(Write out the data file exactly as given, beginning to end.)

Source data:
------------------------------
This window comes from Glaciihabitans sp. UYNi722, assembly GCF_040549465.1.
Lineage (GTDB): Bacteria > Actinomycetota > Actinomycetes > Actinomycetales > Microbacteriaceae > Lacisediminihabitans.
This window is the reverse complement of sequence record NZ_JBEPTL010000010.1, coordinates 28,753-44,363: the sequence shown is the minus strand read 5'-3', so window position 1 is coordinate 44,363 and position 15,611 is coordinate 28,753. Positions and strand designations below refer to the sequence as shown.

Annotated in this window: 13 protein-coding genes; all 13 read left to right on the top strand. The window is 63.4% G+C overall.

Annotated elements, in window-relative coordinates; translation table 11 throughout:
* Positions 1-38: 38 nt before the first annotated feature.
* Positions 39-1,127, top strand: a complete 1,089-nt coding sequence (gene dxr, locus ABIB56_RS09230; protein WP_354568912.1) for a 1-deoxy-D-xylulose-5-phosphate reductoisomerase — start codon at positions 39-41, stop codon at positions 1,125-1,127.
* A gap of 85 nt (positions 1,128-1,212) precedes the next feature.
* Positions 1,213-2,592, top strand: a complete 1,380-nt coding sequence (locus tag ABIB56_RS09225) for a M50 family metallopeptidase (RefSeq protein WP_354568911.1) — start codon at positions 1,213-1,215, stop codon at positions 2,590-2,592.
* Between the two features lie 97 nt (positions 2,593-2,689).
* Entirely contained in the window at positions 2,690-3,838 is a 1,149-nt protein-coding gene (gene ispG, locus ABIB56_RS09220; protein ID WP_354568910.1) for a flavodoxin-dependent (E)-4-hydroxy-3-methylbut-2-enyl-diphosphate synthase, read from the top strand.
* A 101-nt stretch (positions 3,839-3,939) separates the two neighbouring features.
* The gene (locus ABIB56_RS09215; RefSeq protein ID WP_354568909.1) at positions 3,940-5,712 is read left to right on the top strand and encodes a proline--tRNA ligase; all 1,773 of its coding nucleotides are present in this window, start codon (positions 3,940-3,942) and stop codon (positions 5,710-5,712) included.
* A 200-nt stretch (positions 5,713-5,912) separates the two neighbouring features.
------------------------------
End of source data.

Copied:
This window comes from Glaciihabitans sp. UYNi722, assembly GCF_040549465.1.
Lineage (GTDB): Bacteria > Actinomycetota > Actinomycetes > Actinomycetales > Microbacteriaceae > Lacisediminihabitans.
This window is the reverse complement of sequence record NZ_JBEPTL010000010.1, coordinates 28,753-44,363: the sequence shown is the minus strand read 5'-3', so window position 1 is coordinate 44,363 and position 15,611 is coordinate 28,753. Positions and strand designations below refer to the sequence as shown.

Annotated in this window: 13 protein-coding genes; all 13 read left to right on the top strand. The window is 63.4% G+C overall.

Annotated elements, in window-relative coordinates; translation table 11 throughout:
* Positions 1-38: 38 nt before the first annotated feature.
* Positions 39-1,127, top strand: a complete 1,089-nt coding sequence (gene dxr, locus ABIB56_RS09230; protein WP_354568912.1) for a 1-deoxy-D-xylulose-5-phosphate reductoisomerase — start codon at positions 39-41, stop codon at positions 1,125-1,127.
* A gap of 85 nt (positions 1,128-1,212) precedes the next feature.
* Positions 1,213-2,592, top strand: a complete 1,380-nt coding sequence (locus tag ABIB56_RS09225) for a M50 family metallopeptidase (RefSeq protein WP_354568911.1) — start codon at positions 1,213-1,215, stop codon at positions 2,590-2,592.
* Between the two features lie 97 nt (positions 2,593-2,689).
* Entirely contained in the window at positions 2,690-3,838 is a 1,149-nt protein-coding gene (gene ispG, locus ABIB56_RS09220; protein ID WP_354568910.1) for a flavodoxin-dependent (E)-4-hydroxy-3-methylbut-2-enyl-diphosphate synthase, read from the top strand.
* A 101-nt stretch (positions 3,839-3,939) separates the two neighbouring features.
* The gene (locus ABIB56_RS09215; RefSeq protein ID WP_354568909.1) at positions 3,940-5,712 is read left to right on the top strand and encodes a proline--tRNA ligase; all 1,773 of its coding nucleotides are present in this window, start codon (positions 3,940-3,942) and stop codon (positions 5,710-5,712) included.
* A 200-nt stretch (positions 5,713-5,912) separates the two neighbouring features.